© 2024 Ideastream Public Media

1375 Euclid Avenue, Cleveland, Ohio 44115
(216) 916-6100 | (877) 399-3307

WKSU is a public media service licensed to Kent State University and operated by Ideastream Public Media.
Play Live Radio
Next Up:
0:00 0:00
Available On Air Stations
WKSU, our public radio partners in Ohio and across the region and NPR are all continuing to work on stories on the latest developments with the coronavirus and COVID-19 so that we can keep you informed.

COVID-19 levels on the rise in Cuyahoga County, health officials say

A picture of the COVID virus.
Pete Linforth
County health officials repeatedly underscored the importance of getting a vaccine or a booster if you're eligible, during a press conference Wednesday.

People should take precautions to stop the spread of COVID-19 as community levels of the virus are again on the rise in Cuyahoga County, public health officials said during a press conference Wednesday.

The Centers for Disease Control says that Cuyahoga County has reached the medium COVID-19 Community Level.

The agency takes into consideration hospital admissions, how many hospital beds are devoted to COVID-19 patients and the number of new COVID-19 infections in the county when determining the level of the virus in a given community, explained County Board of Health Commissioner Roderick Harris.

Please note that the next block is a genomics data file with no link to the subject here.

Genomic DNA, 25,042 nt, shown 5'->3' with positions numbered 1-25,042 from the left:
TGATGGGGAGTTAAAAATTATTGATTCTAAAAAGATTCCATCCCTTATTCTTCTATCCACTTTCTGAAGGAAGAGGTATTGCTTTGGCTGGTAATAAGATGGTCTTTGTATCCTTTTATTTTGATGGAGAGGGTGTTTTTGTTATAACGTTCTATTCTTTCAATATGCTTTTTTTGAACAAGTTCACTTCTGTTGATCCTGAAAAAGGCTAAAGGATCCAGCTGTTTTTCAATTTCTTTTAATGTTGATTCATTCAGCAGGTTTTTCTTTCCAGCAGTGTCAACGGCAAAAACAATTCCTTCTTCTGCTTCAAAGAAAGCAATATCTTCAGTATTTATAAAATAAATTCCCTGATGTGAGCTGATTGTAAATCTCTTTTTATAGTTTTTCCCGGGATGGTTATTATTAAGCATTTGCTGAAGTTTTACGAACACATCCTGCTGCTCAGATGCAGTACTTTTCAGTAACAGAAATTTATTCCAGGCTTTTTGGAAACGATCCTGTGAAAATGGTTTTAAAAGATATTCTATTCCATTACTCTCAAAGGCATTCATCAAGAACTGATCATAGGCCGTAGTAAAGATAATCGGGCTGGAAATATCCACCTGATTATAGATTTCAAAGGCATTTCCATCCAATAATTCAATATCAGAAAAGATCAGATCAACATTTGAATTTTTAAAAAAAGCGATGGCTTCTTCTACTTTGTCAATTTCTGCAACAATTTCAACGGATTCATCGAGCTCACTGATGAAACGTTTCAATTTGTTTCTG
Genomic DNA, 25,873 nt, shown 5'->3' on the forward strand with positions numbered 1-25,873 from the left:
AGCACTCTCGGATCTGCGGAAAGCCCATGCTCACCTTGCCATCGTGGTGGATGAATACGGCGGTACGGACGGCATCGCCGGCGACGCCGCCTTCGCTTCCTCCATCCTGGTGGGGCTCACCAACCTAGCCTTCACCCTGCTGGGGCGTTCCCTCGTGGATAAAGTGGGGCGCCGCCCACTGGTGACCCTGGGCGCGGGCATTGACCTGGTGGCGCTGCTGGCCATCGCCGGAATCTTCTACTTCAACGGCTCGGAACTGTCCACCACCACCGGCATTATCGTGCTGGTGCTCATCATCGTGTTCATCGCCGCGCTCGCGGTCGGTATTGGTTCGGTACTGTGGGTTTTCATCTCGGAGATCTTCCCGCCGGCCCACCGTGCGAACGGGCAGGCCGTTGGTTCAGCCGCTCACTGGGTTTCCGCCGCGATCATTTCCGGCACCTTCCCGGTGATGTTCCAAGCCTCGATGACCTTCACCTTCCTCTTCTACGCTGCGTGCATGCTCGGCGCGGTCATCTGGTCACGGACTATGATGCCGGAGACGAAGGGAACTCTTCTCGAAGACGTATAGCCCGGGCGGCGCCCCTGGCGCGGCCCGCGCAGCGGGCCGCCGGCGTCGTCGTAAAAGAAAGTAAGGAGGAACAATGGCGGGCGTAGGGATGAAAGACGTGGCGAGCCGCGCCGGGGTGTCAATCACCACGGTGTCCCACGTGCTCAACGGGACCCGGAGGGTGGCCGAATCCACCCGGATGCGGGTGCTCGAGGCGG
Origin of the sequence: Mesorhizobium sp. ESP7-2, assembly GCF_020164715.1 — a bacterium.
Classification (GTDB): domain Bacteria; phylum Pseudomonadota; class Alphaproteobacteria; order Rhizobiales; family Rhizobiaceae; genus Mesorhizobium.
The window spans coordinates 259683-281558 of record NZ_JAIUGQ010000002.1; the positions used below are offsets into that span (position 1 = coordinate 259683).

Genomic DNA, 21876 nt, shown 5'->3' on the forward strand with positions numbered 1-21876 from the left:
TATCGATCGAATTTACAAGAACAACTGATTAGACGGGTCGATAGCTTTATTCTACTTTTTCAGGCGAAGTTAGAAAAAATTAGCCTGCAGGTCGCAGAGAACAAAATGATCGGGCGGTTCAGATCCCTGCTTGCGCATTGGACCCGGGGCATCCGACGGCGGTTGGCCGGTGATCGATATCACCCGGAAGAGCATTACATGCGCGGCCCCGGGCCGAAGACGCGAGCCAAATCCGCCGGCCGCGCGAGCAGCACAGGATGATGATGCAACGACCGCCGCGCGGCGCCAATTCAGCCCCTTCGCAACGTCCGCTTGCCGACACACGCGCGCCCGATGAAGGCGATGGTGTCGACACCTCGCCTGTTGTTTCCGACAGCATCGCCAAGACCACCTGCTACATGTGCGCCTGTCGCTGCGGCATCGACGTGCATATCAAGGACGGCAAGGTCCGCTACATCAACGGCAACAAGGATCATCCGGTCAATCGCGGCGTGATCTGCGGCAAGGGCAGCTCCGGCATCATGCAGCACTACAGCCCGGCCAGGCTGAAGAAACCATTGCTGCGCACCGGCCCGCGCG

New cases are up 28% across the county, Harris said. But that number is likely underreported, he added, because many people are using rapid at-home tests.

Although, deaths and hospitalizations are still low in the county it's important to take steps to stop the virus from spreading further, Harris said.

Test if you’re feeling sick or before going into a group setting, stay up to date on your vaccines and get a booster if your eligible, he said.

“There is hope that we can get back down to a low community level if we all do our own parts to keep ourselves safe,” Harris said.

Last week, the CDC expanded guidelines for COVID-19 booster shot eligibility.

The agency now recommends that children ages 5 to 11 should get a booster five months after their initial Pfizer vaccine series. Additionally, the CDC strengthened its recommendation that those 12 and older who are immunocompromised and those 50 and older should get a second booster dose four months after their first.

Dr. Prakash Ganesh, the board of health’s medical director, said that he sees people coming in for vaccinations once their loved ones are already sick.

“It hard to see for something that could have been prevented,” he said.

He also said he’s seeing more cases of long COVID, where symptoms last longer than four weeks.

“We want to make sure we protect our community,” he said. “Make sure you mask, socially distance, stay up to date on your vaccines, wash your hands, and make sure you test.”

The CDC recommends the following precautions when COVID-19 reaches the medium level:

Check your county’s COVID-19 Community Level here. See the CDC’s full recommendations for action at all COVID-19 Community Levels here.

Stephanie is the deputy editor of news at Ideastream Public Media.